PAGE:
In many ways, the aftermath of a severe winter storm can be more dangerous that the storm itself, as heavy snowfall, ice and freezing temperatures can create additional problems for repair crews and rescuers. Here are some safety rules to consider.

At home

Once a storm has passed and officials have OK'd going outside, make sure you continue to take precautions:

  • Don't overdo it when shoveling snow. Overexertion can bring on a heart attack, which is a major cause of death in the winter. It's a good idea to stretch beforehand.
  • Drink plenty of liquids to help prevent dehydration. When it's cold outside, people don't drink as much because they don't feel thirsty. Avoid drinking alcohol or caffeine though. Alcohol, while it may give you a feeling of warmth, actually increases the speed of heat loss in the body and caffeine can also hasten the effects of dehydration and lead to hypothermia.
  • Dress for the weather. Wear layers of loose-fitting, light-weight clothes, instead of one layer of heavy clothing, with a top layer made of tightly woven and water repellent materials. Wear a hat, mittens and a pair of water-resistant or waterproof boots with good traction. Cover your mouth with a clean scarf to protect your lungs from the cold air.
  • Keep your clothes dry. Wet clothing loses all of its insulating value and transmits heat rapidly. If your clothes get wet, change out of them as soon possible.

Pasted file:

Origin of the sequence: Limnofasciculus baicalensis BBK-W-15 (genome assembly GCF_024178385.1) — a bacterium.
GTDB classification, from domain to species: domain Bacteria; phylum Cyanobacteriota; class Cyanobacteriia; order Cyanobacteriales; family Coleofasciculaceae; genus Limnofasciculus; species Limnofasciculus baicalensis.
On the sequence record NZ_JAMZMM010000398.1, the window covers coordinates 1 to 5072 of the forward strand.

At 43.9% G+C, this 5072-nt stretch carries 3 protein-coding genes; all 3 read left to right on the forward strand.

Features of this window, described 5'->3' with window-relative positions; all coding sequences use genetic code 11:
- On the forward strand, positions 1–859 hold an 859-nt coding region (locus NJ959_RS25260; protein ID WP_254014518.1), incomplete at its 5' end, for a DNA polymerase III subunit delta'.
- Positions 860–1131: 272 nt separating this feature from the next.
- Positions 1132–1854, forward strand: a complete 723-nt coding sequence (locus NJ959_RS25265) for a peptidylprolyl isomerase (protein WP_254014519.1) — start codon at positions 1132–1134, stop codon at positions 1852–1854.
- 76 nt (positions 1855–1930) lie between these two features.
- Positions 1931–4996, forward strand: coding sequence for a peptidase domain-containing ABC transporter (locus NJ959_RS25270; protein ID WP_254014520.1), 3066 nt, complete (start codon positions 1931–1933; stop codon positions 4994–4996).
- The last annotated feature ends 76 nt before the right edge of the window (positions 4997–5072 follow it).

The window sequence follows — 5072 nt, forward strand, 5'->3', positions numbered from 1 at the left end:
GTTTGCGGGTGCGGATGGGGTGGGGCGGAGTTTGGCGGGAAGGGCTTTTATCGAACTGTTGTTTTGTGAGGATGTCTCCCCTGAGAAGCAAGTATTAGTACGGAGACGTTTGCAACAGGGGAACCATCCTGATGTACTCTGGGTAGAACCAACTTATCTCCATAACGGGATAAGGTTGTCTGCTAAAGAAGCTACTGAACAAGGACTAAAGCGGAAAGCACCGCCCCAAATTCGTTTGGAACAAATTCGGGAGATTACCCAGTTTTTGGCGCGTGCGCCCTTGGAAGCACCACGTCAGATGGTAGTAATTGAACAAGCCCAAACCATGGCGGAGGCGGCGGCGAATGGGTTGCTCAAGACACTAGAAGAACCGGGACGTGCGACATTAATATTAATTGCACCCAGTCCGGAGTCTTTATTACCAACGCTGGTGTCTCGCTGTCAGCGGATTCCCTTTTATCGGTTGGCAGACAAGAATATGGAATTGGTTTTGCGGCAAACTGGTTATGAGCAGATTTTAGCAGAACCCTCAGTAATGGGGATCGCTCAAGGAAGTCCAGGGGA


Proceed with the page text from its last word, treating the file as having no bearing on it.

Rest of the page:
• Watch for signs of frostbite like the loss of feeling or a white or pale appearance in your extremities. If you experience these symptoms in your finger, toes, ear lobes or nose, seek immediate medical attention. You can also warm the affected region by soaking it in warm, but not hot water. Rubbing the damaged skin or submerge it in hot water can cause more damage.
  • Watch for signs of hypothermia, including uncontrollable shivering, memory loss, disorientation, incoherence, slurred speech, drowsiness and exhaustion. If someone shows symptoms of hypothermia seek immediate medical attention. You also should get them to a warm location and remove their wet clothing. Put them in dry clothing and wrap their body in a blanket. Start warming the center of the body first with warm beverages (no alcohol or caffeine) if they are conscious.

If the power's out

If heavy winds or ice have knocked the power out, know that it may take awhile to restore power, as emergency crews have to clear snow and possibly remove downed trees or icy power lines. Keep safe while waiting for the power to be restored:

  • If you use a generator, follow the instructions and make sure you have proper ventilation. Never operate a generator inside a house, garage or other enclosed space and don't position it near doors, windows, or vents. Make sure you have a functioning carbon monoxide detector and get to fresh air immediately if you start to feel sick, dizzy or weak.
  • If your pipes freeze, remove any insulation and wrap the pipes in rags. Completely open all faucets and pour hot water over the pipes, starting where they were exposed to the cold.

After a winter storm has passed you should also check on your elderly or homebound neighbors to make sure that they are alright and have power. Also, you may want to volunteer to clear their sidewalks and driveway, especially if you live in an area with snow removal laws.

If you have a claim, make sure you contact your agent or the number on your policy as soon as possible. In the meantime, take extra precautions when making temporary repairs and save any receipts to help the claim process.

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